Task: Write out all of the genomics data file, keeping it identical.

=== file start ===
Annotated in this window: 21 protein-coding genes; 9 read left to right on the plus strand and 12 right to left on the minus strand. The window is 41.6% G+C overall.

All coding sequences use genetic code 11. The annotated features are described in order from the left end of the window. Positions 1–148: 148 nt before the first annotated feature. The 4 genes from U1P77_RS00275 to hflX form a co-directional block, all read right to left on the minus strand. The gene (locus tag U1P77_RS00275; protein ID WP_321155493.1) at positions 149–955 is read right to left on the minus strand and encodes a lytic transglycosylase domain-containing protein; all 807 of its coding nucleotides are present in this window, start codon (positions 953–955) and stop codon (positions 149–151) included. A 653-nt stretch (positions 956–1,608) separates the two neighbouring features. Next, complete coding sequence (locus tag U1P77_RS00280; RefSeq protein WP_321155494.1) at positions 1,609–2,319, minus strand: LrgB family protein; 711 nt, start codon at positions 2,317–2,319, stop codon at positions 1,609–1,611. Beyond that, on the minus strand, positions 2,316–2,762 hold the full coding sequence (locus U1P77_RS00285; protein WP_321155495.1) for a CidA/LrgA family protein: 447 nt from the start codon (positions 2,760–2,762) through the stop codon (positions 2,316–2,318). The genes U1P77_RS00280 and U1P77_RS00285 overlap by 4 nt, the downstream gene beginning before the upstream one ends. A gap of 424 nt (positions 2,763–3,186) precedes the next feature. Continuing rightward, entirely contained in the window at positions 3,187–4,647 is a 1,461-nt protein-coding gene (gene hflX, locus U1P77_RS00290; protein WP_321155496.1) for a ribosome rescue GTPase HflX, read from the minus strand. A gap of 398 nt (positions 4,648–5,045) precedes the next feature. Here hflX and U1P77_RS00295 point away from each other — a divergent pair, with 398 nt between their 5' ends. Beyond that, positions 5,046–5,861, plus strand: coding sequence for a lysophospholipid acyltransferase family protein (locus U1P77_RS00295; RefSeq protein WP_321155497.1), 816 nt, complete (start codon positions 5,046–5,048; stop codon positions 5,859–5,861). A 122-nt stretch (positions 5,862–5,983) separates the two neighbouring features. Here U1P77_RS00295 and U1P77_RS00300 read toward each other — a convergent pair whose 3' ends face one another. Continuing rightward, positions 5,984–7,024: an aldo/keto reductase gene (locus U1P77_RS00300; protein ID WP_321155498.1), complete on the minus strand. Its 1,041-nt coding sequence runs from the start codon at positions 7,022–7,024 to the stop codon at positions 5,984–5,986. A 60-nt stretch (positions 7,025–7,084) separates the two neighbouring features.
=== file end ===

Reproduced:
Annotated in this window: 21 protein-coding genes; 9 read left to right on the plus strand and 12 right to left on the minus strand. The window is 41.6% G+C overall.

All coding sequences use genetic code 11. The annotated features are described in order from the left end of the window. Positions 1–148: 148 nt before the first annotated feature. The 4 genes from U1P77_RS00275 to hflX form a co-directional block, all read right to left on the minus strand. The gene (locus tag U1P77_RS00275; protein ID WP_321155493.1) at positions 149–955 is read right to left on the minus strand and encodes a lytic transglycosylase domain-containing protein; all 807 of its coding nucleotides are present in this window, start codon (positions 953–955) and stop codon (positions 149–151) included. A 653-nt stretch (positions 956–1,608) separates the two neighbouring features. Next, complete coding sequence (locus tag U1P77_RS00280; RefSeq protein WP_321155494.1) at positions 1,609–2,319, minus strand: LrgB family protein; 711 nt, start codon at positions 2,317–2,319, stop codon at positions 1,609–1,611. Beyond that, on the minus strand, positions 2,316–2,762 hold the full coding sequence (locus U1P77_RS00285; protein WP_321155495.1) for a CidA/LrgA family protein: 447 nt from the start codon (positions 2,760–2,762) through the stop codon (positions 2,316–2,318). The genes U1P77_RS00280 and U1P77_RS00285 overlap by 4 nt, the downstream gene beginning before the upstream one ends. A gap of 424 nt (positions 2,763–3,186) precedes the next feature. Continuing rightward, entirely contained in the window at positions 3,187–4,647 is a 1,461-nt protein-coding gene (gene hflX, locus U1P77_RS00290; protein WP_321155496.1) for a ribosome rescue GTPase HflX, read from the minus strand. A gap of 398 nt (positions 4,648–5,045) precedes the next feature. Here hflX and U1P77_RS00295 point away from each other — a divergent pair, with 398 nt between their 5' ends. Beyond that, positions 5,046–5,861, plus strand: coding sequence for a lysophospholipid acyltransferase family protein (locus U1P77_RS00295; RefSeq protein WP_321155497.1), 816 nt, complete (start codon positions 5,046–5,048; stop codon positions 5,859–5,861). A 122-nt stretch (positions 5,862–5,983) separates the two neighbouring features. Here U1P77_RS00295 and U1P77_RS00300 read toward each other — a convergent pair whose 3' ends face one another. Continuing rightward, positions 5,984–7,024: an aldo/keto reductase gene (locus U1P77_RS00300; protein ID WP_321155498.1), complete on the minus strand. Its 1,041-nt coding sequence runs from the start codon at positions 7,022–7,024 to the stop codon at positions 5,984–5,986. A 60-nt stretch (positions 7,025–7,084) separates the two neighbouring features.